A unit at a thermal power plant in northeastern Japan was halted Thursday for a technical glitch, raising concerns over a potential blackout in Tokyo and surrounding areas, as the capital had the highest temperature for the month of June in nearly 150 years amid a simmering heatwave.
Joban Joint Power Co., operator of the Nakoso coal- and oil-fired power plant in Fukushima Prefecture, said the No.9 unit was suspended around 3 a.m. Thursday after vibrations were detected in a ventilator at the facility.
There is no immediate risk of a power outage, according to the company and the industry ministry. The company said that the plant, which supplies electricity to a wide swath of eastern Japan, including the Tokyo area, aims to restart the power supply by evening.
Still, the glitch was an ill-timed incident as power demand surged with Tokyo's temperature climbing to 36.4 C, the highest for June since comparable data became available in 1875, according to the Japan Meteorological Agency.
The heatwave continues scorching Japan, prompting the ministry to urge businesses and households to conserve electricity in Tokyo and its surrounding areas for the fourth day in a row, saying a surge in power consumption for air conditioners could cause electricity shortage.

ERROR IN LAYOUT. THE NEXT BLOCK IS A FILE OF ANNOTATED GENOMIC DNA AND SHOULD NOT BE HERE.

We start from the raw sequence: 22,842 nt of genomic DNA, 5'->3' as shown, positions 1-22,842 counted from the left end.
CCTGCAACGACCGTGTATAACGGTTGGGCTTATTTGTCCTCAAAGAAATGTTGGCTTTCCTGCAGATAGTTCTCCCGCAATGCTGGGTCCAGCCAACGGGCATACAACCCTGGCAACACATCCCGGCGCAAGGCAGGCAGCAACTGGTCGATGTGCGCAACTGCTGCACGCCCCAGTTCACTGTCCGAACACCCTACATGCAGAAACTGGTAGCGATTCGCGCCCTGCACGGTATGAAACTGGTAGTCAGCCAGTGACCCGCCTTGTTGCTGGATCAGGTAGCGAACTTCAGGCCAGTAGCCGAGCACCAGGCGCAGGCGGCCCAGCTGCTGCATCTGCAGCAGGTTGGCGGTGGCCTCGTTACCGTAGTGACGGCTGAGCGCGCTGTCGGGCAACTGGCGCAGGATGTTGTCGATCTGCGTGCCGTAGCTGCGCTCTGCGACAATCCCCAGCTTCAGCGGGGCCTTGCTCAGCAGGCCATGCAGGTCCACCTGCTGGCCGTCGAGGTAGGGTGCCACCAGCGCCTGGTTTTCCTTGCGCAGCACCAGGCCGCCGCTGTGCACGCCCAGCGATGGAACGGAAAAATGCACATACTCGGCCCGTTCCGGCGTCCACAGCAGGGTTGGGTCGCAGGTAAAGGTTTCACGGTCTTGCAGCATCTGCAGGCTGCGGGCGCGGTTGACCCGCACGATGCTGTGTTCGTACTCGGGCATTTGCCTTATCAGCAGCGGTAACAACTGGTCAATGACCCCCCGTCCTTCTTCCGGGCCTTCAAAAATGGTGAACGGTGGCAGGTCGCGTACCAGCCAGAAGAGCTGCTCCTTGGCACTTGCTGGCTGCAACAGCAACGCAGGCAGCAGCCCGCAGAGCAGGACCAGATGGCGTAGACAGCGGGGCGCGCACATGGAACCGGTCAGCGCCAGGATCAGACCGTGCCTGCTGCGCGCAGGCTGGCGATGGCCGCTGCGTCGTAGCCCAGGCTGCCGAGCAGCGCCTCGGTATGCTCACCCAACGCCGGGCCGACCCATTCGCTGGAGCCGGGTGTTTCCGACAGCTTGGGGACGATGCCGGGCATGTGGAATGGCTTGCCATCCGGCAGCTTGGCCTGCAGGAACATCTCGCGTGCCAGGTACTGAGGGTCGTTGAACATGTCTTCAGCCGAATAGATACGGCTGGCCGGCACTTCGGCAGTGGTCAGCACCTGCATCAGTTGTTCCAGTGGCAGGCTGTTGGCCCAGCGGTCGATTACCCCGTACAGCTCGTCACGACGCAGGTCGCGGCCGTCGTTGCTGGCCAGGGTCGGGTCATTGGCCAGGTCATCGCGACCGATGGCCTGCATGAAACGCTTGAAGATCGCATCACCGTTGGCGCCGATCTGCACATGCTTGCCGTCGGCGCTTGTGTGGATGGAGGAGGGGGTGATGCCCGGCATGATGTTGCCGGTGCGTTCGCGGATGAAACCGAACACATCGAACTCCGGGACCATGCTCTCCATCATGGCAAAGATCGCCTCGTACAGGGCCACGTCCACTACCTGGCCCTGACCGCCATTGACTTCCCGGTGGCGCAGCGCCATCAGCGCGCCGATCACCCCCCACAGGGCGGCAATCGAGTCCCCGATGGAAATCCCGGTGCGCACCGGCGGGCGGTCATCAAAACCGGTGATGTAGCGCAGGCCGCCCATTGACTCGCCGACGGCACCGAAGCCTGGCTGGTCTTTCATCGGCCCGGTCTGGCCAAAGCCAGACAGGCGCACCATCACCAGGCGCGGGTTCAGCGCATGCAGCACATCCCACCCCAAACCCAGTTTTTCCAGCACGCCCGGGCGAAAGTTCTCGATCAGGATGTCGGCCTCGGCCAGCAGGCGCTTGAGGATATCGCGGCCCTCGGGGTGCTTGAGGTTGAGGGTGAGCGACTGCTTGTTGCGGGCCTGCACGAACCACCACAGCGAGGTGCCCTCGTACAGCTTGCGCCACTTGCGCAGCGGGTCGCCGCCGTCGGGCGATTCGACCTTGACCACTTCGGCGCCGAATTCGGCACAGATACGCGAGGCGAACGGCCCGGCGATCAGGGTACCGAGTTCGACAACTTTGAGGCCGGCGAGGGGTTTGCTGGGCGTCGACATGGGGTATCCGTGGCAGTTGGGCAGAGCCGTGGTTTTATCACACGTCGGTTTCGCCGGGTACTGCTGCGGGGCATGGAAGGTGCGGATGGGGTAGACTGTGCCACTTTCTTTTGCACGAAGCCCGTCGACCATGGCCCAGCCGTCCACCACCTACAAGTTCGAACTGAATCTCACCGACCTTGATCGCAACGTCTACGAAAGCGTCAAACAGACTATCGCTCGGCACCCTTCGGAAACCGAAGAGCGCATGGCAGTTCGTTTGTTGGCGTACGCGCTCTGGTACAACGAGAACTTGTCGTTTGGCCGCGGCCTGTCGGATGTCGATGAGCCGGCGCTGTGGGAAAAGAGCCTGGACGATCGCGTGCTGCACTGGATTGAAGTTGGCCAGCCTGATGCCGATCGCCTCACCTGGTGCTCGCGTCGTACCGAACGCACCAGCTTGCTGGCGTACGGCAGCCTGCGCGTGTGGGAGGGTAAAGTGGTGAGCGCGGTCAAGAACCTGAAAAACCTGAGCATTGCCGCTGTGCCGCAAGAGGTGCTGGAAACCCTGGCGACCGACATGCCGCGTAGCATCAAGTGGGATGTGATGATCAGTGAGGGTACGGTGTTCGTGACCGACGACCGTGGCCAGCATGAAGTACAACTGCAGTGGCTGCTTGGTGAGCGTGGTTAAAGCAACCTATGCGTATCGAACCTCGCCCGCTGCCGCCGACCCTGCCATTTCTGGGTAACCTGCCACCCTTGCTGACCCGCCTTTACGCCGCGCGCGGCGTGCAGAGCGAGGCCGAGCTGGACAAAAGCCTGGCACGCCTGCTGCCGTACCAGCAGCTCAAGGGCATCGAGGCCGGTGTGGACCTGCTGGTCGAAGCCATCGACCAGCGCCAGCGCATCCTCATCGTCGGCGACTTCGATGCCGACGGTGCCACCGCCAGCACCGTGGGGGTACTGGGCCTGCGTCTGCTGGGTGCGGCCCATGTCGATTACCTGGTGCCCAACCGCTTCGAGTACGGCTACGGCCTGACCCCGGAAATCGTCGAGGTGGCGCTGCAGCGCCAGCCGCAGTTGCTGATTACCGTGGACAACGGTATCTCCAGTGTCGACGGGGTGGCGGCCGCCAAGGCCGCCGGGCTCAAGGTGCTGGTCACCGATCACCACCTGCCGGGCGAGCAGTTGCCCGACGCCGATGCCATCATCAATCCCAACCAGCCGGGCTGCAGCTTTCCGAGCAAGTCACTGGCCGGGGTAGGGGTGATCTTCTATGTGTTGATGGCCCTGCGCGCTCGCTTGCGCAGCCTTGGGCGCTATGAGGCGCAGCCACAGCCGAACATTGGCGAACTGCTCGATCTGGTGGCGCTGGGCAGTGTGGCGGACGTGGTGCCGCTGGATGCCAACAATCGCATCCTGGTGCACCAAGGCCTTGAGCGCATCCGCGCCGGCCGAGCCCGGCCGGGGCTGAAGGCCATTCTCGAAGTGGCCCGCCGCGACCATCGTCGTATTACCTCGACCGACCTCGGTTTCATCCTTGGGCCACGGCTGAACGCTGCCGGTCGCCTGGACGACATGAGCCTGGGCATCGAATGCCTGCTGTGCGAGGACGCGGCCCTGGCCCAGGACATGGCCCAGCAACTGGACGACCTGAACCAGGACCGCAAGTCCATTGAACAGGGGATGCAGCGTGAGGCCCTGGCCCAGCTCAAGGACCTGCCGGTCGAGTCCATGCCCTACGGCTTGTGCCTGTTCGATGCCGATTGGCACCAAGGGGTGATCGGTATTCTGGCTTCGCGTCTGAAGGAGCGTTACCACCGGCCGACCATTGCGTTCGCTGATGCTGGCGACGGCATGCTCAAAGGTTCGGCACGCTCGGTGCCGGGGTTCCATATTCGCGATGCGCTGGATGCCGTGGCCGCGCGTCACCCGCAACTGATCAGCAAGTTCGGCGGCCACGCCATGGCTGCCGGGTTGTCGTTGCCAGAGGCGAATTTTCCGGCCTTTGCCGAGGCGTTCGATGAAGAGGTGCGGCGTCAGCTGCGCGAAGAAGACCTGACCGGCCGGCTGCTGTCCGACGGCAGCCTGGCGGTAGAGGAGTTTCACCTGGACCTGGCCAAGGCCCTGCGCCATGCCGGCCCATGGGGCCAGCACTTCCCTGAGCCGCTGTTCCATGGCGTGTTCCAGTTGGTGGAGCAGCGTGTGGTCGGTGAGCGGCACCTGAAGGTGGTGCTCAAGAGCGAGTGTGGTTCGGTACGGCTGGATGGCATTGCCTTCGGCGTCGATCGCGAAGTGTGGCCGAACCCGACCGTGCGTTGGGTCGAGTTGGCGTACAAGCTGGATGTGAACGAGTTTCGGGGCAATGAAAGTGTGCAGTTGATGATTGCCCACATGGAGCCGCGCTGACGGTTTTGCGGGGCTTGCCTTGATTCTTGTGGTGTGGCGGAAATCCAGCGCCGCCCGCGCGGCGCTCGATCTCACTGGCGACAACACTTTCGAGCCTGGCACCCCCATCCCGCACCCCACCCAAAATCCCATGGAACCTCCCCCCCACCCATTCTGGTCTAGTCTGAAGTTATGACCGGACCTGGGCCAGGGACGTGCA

The situation is compounded as some power stations damaged by a strong earthquake in northeastern Japan in March also have compromised capacity.
According to the Fire and Disaster Management Agency, 4,551 people were sent to hospitals for heatstroke or heat exhaustion across the country for the week ended Sunday, about four times greater than the same period a year ago.
Temperatures over 35 C were also observed in parts of Saitama and Gunma Prefecture, both north of Tokyo, according to the weather agency.
The agency and the environment ministry have issued a "heatstroke alert" in western and eastern Japan, urging people to stay hydrated and take off their masks outside.
Joban Joint Power is looking into the cause of the trouble at the 600,000-kilowatt unit, one of three operating units that can produce 1.45 million kilowatts in total.